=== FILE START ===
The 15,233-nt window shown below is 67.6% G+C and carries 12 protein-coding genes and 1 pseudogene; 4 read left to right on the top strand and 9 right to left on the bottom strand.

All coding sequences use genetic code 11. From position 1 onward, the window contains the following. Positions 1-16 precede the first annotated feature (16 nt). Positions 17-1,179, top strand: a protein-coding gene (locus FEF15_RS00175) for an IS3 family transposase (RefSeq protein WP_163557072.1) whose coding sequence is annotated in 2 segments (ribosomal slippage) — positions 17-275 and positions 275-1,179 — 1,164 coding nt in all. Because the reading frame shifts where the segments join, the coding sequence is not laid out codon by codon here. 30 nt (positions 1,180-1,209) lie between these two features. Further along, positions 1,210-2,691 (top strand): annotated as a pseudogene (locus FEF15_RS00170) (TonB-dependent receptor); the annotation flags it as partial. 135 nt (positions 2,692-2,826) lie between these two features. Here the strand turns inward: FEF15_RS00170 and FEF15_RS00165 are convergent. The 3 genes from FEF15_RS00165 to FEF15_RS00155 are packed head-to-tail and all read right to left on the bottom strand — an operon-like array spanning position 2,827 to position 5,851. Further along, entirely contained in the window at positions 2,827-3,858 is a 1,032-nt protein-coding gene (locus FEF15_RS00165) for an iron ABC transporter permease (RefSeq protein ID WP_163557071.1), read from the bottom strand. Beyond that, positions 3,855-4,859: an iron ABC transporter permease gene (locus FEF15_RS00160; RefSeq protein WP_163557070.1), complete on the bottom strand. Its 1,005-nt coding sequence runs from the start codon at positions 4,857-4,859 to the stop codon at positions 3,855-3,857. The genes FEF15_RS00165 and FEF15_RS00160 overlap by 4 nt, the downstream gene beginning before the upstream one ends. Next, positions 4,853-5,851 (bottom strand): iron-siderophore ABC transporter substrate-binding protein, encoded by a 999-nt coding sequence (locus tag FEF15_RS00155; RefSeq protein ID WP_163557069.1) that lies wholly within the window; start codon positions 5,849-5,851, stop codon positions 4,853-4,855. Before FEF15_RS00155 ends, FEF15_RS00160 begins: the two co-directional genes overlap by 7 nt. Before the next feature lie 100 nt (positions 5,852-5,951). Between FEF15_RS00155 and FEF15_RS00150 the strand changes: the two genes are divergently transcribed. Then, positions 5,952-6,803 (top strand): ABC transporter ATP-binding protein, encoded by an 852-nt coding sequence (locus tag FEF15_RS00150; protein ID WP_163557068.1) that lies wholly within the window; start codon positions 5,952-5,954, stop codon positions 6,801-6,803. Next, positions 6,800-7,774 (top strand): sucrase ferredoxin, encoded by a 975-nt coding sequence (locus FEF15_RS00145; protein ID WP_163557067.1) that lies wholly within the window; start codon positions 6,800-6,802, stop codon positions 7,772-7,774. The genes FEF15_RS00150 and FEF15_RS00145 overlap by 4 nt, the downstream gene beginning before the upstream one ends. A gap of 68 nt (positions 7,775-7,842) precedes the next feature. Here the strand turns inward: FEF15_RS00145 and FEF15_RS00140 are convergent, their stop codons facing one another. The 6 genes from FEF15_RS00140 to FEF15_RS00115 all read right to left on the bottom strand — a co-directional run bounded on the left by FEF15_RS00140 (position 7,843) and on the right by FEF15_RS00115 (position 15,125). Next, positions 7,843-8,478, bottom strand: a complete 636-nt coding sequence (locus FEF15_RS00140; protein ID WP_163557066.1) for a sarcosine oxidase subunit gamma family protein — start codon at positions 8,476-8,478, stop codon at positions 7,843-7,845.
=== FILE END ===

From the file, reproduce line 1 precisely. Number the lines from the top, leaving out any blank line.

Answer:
The 15,233-nt window shown below is 67.6% G+C and carries 12 protein-coding genes and 1 pseudogene; 4 read left to right on the top strand and 9 right to left on the bottom strand.